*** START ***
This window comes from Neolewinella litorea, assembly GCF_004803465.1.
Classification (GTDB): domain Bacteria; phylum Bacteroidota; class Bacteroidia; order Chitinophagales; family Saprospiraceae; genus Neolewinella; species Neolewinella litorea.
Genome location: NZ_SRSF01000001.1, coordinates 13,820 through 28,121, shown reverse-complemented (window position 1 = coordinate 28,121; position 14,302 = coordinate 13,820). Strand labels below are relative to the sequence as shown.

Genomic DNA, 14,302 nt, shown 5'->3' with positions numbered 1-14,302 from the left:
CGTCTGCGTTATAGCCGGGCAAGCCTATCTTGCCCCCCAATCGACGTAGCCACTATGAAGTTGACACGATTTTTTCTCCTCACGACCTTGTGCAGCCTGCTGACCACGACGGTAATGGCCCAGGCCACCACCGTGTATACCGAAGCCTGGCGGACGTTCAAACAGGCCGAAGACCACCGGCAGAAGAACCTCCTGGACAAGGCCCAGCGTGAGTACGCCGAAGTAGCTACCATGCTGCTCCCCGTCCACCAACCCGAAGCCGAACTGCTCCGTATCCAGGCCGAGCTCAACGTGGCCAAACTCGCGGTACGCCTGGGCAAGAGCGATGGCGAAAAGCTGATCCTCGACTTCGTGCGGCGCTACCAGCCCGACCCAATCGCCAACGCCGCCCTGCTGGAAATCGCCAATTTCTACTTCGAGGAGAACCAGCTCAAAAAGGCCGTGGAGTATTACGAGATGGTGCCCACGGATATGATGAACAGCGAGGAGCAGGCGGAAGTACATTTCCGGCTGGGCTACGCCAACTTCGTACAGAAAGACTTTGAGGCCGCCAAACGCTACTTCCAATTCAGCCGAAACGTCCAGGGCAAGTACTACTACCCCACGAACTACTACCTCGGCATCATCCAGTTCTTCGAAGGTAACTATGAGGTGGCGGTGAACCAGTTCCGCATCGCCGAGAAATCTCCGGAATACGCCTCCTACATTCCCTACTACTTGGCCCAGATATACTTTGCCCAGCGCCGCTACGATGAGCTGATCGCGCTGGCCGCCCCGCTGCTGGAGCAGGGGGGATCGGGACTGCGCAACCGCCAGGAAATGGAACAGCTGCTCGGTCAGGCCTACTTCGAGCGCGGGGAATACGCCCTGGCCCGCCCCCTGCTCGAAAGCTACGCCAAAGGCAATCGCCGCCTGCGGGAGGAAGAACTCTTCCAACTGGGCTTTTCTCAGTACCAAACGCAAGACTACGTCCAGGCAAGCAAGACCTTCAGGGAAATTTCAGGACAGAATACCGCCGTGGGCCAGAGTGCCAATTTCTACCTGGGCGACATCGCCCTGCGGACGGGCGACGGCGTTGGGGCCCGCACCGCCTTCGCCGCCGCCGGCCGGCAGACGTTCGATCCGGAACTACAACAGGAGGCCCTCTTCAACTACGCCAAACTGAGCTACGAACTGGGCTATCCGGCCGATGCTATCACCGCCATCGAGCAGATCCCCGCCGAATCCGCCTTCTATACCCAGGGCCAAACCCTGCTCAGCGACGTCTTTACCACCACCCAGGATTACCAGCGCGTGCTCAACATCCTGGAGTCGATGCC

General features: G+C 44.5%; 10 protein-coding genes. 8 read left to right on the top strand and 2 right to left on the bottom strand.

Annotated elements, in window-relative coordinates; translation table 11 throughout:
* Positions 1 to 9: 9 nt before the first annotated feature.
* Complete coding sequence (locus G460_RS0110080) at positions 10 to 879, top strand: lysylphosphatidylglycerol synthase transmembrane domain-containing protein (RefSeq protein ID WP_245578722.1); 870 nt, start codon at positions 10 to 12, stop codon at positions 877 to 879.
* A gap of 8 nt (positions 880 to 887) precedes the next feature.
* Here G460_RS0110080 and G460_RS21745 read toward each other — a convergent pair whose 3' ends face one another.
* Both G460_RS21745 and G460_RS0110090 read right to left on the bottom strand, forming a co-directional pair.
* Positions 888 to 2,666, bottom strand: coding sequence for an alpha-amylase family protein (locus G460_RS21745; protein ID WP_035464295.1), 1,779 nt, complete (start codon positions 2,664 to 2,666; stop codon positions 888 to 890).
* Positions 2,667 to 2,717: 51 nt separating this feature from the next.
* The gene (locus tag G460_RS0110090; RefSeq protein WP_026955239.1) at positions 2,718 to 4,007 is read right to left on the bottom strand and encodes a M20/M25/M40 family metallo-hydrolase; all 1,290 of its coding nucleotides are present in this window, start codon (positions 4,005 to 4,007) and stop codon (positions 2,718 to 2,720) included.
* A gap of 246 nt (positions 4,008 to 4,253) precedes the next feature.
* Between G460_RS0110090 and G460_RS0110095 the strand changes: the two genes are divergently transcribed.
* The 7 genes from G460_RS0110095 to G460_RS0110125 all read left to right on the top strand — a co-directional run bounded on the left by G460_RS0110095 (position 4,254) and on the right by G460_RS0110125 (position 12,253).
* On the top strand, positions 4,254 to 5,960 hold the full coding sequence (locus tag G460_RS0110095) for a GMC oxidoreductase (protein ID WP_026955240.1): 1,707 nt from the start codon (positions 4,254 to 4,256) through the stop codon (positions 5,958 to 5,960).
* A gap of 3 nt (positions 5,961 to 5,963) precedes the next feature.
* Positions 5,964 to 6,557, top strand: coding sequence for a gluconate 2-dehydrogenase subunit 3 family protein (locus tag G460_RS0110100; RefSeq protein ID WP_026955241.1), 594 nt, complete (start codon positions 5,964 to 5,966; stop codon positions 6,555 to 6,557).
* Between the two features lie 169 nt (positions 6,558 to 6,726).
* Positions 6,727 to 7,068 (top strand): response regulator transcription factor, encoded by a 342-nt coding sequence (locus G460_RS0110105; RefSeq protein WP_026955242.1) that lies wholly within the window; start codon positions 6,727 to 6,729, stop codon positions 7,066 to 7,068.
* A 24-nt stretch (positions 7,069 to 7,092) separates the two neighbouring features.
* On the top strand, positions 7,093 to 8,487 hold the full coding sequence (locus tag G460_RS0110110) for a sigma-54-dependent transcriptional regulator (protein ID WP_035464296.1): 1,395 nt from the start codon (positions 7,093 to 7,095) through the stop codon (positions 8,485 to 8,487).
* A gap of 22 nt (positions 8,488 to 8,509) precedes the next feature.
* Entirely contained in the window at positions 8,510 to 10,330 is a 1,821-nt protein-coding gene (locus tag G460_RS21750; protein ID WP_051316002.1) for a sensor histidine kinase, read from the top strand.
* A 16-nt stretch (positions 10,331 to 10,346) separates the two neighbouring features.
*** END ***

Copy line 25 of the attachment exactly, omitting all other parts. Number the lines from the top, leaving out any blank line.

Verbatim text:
* On the top strand, positions 7,093 to 8,487 hold the full coding sequence (locus tag G460_RS0110110) for a sigma-54-dependent transcriptional regulator (protein ID WP_035464296.1): 1,395 nt from the start codon (positions 7,093 to 7,095) through the stop codon (positions 8,485 to 8,487).